A new study released by the U.S. Department of Defense (DOD) on Thursday found that the risk of contracting an airborne virus like COVID-19 on an airplane is “extremely unlikely” if passengers wear masks.

After carrying out experiments on board the Boeing 777-200 and 767-300, researchers concluded that the low risk of transmission is due to the aircrafts’ high efficiency particulate air (HEPA) filtration systems and the high air-exchange rate, which is “not matched by other indoor venues, including most hospital and biosafety-level 3 laboratories.”

Noteworthy in the study is the fact that it does not matter where passengers sit or how crowded the plane is—as long as masks are worn, the risk of transmission remains low.

"All areas on both aircraft proved to be extremely effective in dispersing and filtering out the aerosol particles," said Navy Lt. Cmdr. Joseph Pope, USTRANSCOM Operations directorate liaison for the airflow particle test. "So specifically, can I tell you to sit in seat XYZ? No, they all performed very well."

The study did find more time spent in the airplane elevates the risk of infection, but only after extremely long periods of time: passengers traveling on board a Boeing 777 would need to spend at least “54 hours sitting next to an index patient in the economy section” to be exposed to an infectious dose of particles.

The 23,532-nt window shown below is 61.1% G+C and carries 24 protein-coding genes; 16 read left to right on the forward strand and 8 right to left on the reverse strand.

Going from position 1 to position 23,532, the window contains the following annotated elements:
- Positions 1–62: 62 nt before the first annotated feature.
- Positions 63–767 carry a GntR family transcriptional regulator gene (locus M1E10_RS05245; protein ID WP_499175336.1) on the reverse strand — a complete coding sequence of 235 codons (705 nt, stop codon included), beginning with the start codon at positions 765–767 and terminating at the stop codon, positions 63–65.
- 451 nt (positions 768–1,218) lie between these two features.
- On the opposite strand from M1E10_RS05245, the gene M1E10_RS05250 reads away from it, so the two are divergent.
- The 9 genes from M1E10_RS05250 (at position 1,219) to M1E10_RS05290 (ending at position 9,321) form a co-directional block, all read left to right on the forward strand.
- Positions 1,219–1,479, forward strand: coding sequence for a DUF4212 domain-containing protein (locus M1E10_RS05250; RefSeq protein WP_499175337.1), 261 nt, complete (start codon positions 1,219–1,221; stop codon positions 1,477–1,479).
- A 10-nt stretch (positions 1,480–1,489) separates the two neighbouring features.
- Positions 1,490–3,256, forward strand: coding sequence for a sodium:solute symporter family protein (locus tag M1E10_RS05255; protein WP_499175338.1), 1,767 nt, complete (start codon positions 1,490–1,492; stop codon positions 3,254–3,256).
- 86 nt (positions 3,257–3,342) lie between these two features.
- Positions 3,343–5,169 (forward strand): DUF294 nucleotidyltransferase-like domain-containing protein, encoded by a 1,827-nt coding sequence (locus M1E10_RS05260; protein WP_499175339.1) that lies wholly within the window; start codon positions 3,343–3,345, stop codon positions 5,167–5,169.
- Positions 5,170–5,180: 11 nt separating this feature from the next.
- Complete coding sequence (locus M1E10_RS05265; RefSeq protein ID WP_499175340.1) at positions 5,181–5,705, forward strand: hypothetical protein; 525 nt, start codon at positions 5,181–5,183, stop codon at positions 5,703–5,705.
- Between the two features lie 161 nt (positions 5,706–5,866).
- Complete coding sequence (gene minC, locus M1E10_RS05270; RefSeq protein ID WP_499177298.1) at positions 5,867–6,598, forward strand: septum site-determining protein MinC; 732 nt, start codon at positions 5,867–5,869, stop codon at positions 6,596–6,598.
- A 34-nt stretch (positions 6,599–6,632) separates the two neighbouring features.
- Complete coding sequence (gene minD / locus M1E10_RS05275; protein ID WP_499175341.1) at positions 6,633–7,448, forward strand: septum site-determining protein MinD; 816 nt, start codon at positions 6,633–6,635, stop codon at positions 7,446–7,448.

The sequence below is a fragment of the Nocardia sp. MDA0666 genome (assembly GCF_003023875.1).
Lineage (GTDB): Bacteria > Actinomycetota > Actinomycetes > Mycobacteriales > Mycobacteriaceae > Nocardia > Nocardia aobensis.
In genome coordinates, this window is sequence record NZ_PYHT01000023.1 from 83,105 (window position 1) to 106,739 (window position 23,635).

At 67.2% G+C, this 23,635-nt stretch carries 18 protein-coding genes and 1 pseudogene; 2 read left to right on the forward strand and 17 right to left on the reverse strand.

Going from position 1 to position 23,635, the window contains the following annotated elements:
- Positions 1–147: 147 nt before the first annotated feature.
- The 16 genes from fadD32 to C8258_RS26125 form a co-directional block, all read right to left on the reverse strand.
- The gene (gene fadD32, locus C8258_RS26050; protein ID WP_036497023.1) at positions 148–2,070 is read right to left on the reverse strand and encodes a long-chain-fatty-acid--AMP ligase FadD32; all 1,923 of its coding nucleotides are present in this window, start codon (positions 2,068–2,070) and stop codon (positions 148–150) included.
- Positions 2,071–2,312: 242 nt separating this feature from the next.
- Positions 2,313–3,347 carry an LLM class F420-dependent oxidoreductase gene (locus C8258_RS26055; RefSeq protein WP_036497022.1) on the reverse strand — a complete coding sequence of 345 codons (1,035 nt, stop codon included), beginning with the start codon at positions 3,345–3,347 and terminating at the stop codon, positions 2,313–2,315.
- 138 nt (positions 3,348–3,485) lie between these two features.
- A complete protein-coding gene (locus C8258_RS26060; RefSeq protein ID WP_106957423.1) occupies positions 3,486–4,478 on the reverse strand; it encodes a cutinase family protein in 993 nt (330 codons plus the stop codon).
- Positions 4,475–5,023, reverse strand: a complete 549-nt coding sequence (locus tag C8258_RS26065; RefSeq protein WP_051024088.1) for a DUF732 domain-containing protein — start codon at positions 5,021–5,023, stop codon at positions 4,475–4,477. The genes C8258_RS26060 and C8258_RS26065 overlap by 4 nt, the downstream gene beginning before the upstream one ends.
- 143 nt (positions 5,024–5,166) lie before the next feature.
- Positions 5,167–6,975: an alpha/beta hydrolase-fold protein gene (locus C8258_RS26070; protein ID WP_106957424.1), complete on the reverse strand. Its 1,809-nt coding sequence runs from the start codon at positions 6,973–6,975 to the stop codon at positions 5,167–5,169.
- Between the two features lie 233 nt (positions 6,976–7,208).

It is important to note that the study focused only on aerosol transmission, not ballistic droplets—the particles that are emitted when one coughs or sneezes. Because of the risk of ballistic droplet transmission, Pope said that wearing a mask is crucial as it can be highly effective in catching those particles.

The data collected in this study will be used to develop strategies around cabin loading and seating configuration and will “eventually inform the DOD on contact tracing requirements needed for specific aircraft.”

Further, we are pleased by the DOD’s unequivocal embrace of wearing masks. U.S. Travel has long advocated for an adherence to healthy travel practices, which include wearing masks, frequent hand washing and staying home if feeling sick. We recently updated our Travel Confidently toolkit, which includes a suite of resources centered around the theme of a healthy and safe travel experience being a shared responsibility.

U.S. Travel is encouraged by the DOD’s findings that COVID-19 transmission aboard planes is extremely unlikely. The availability of scientific data is hugely beneficial in restoring consumers’ confidence in the ability to fly safely.